Brodie Stevens didn’t like horses. Maybe because he’d fallen off a pony once when he was around seven. Happened at a birthday party at some upscale beach house near his daddy’s bachelor pad and since his dear ol’ dad had been trying very hard to impress the wealthy divorcee who’d invited them to the party, he’d shouted at Brodie in a drunken rage to get up and get back on the horse.
Brodie had done just that. He’d survived the ride but he hadn’t survived the embarrassment. He and his dad were not and had never been close, so just to prove a point, after high school Brodie had found work on a big Florida plantation complete with a hunting lodge. The very same plantation where his father worked as a horse trainer and all around gofer. Brodie had outworked, outridden, and all out agitated his daddy to no end.
When Brodie got fired after a drunken brawl over a woman, he took himself off to join the Army. Just to prove another point.
But now that he was a self-declared beach bum, he’d stopped trying to prove anything to anyone. Especially to Broderick Stevens. He didn’t even talk to his daddy anymore, except for the occasional forced phone call. Last he’d heard, the old man was living in a trailer somewhere in Ocala, Florida.
Of course, he’d learned one thing from his philandering father. They both appreciated beautiful women.
So … even though Brodie hated horses, he had no problem with a beautiful woman riding a horse.
And since an intriguing woman riding a beautiful chestnut mare was headed up the beach toward Brodie, he smiled and watched in amazement. She had the air of someone who’d been around money, but she didn’t look like the debutante type. More of a society woman who’d settled into herself nicely. The dangerous type.
This woman knew how to handle a horse.
She was beautiful from a distance but as she approached, her long blondish-silver hair flying out around her face, a white gauzy scarf lifting over her neck and shoulders and dark sunshades hiding her eyes, Brodie noticed something else about this woman.
She didn’t seem to see him there. She appeared to be focused on something beyond him.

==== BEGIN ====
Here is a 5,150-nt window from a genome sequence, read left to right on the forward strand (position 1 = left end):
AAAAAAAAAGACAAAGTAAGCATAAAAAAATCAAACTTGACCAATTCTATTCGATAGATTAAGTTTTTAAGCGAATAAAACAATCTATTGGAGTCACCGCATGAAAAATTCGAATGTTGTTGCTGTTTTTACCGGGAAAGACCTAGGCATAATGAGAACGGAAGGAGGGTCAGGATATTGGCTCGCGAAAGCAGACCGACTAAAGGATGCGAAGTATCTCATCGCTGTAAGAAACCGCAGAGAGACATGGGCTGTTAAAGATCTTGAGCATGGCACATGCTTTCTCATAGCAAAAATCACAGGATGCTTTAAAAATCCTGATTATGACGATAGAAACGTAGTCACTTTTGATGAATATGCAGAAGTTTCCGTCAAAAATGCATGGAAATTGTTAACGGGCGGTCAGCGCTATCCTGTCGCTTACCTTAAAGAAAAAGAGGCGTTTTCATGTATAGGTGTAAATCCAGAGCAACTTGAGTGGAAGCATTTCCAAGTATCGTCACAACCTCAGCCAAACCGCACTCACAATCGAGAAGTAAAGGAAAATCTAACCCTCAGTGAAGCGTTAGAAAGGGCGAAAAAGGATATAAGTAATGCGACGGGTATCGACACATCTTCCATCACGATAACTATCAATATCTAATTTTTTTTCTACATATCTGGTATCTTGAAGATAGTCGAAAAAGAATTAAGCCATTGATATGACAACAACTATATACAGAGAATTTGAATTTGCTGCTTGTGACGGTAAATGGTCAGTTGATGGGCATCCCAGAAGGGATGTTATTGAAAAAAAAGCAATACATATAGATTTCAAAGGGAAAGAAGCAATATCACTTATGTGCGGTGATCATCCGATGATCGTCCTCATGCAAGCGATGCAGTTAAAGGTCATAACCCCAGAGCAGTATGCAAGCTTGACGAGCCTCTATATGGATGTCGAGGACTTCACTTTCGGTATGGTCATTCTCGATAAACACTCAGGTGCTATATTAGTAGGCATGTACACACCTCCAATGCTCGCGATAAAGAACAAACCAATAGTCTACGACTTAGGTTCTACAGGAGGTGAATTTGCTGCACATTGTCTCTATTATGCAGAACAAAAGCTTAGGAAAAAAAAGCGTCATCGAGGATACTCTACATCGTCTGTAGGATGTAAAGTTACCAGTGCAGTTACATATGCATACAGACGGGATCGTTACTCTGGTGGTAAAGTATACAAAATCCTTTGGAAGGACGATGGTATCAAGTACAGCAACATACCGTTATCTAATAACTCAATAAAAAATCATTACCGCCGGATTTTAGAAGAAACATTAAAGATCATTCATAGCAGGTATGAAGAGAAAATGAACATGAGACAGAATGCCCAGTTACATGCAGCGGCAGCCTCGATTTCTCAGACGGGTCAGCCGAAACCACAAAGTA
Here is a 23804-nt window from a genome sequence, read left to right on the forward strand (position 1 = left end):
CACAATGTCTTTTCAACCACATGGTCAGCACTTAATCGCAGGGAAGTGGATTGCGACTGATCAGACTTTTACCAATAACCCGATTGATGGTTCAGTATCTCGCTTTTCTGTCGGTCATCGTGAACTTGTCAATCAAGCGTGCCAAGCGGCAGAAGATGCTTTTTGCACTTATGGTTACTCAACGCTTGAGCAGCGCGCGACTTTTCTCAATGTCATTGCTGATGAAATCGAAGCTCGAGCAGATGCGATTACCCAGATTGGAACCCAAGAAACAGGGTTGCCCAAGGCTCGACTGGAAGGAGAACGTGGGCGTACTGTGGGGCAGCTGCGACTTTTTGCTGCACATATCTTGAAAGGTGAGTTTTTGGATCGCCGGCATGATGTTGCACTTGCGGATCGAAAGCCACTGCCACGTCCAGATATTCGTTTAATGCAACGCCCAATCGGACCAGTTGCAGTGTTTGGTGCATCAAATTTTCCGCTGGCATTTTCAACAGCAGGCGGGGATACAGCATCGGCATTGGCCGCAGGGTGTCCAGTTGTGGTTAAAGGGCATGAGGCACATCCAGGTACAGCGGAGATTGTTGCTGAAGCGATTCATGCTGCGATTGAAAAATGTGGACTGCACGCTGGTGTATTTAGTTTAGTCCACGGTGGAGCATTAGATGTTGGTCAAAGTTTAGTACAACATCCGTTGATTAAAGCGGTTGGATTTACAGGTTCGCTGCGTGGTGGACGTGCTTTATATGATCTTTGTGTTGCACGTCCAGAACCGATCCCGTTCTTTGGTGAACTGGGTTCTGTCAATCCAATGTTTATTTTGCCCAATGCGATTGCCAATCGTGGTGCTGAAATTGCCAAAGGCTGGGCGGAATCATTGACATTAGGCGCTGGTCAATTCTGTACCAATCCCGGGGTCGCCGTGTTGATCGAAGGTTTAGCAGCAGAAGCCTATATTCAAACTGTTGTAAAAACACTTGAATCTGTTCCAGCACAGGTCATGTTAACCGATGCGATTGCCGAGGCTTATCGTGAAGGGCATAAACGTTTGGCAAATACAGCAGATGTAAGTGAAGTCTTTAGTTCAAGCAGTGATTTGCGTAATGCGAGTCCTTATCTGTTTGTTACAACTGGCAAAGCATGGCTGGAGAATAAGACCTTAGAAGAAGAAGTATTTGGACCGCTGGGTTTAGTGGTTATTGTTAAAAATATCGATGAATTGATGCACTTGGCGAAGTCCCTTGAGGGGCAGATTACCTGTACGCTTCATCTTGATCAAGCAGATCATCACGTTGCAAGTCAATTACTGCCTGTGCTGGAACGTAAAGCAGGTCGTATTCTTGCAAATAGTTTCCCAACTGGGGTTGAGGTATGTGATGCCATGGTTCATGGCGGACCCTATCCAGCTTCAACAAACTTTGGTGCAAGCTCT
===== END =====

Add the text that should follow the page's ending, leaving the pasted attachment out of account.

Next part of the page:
She wasn’t headed up the shoreline. She was headed right into the water. Right toward where he stood in the whitecaps.
As she got closer, the horse neighed and then reared up and kicked against the surf, causing her to finally see Brodie. She lifted the shades but the horse lifted and kicked again. The woman’s dark shades went flying out from her face, dropping into the whitecaps. The sea took them out in one giant surge of water.
Her eyes met Brodie’s in a panicked look full of despair and shock. Then she reached up and swiped at her eyes. She was crying.
Brodie saw the tear streaks moving down her tanned cheekbones, watched the waterworks flying out around her temples. Her tears glistened in the early morning sun while the salty surf of the Gulf of Mexico sprayed up toward her with each beat of the horse’s powerful hoofs. He could hear the animal’s snorts and breaths but the woman cried silently and looked away from Brodie again, her head up as if focusing on something far out over the water. Somewhere she needed to be.
“Hey, are you all right?” he called.
She didn’t answer him.
Brodie stopped, held tightly to the two-foot-long piece of heavy driftwood he’d found washed up after last night’s storm. Held his breath against the pain he saw etched in her exotic features and saw the white-knuckled way she held to the bridle. Something was warring inside of her. She looked back at him and then she looked out at the deep waters beyond the swells.
He opened his mouth to ask again if she was okay but the woman nudged the big animal into action and the horse leapt right past him in such an ethereal crash of sun and surf, animal and dirt, tears and ocean, he had to blink.
Here one minute and then gone on by in a flash. Brodie sure knew that feeling.
Shaking his head and thinking he’d had one too many tequila shots last night, Brodie stood motionless and wondered if he’d imagined the whole beautiful scene. But his gut told him he’d stumbled into the path of a woman on a mission.
He pulled out his cellphone and called his best friend Sam Hinson just to get a reality check.
He’d probably woken up the ornery bartender. “Hey, Sam, it’s Brodie. What do you know about the woman on the horse?”
Sam grunted, coughed, creaked. “Not much. And … you need to stay away from that one, bro. Nobody messes with Michelle. She’s from Louisiana and she knows how to shoot anything that moves.”
“Michelle? From Louisiana?” The name suited her. “What’s her story?”
“She’s not here to tell you a story. She doesn’t go for small talk or pick-up lines, get me? She’s a nice lady from a small town. Leave her alone, Brodie.”
Yeah, Sam knew Brodie’s penchant for having a keen interest in beautiful women. “Okay, yeah. I’ll talk to you when you’re in a better mood.”
“I’d be in a better mood if you hadn’t woken me up with the roosters.”
The call ended due to Sam’s ending the call. Brodie stood there staring out into the azure morning water. The sound of the surf hitting the shore echoed in a gentle cadence. The way the sunrise slashed across the sea and made it glisten kind of reminded him of how that woman’s tears had glistened on her high cheekbones.
And those tears kind of made him not want to leave it alone. Made him not want to leave her alone.
He’d never been good at heeding advice.
And he’d never been good at leaving well enough alone.
Maybe because he had gotten back on that pony all those years ago. He liked a good challenge.
End of Excerpt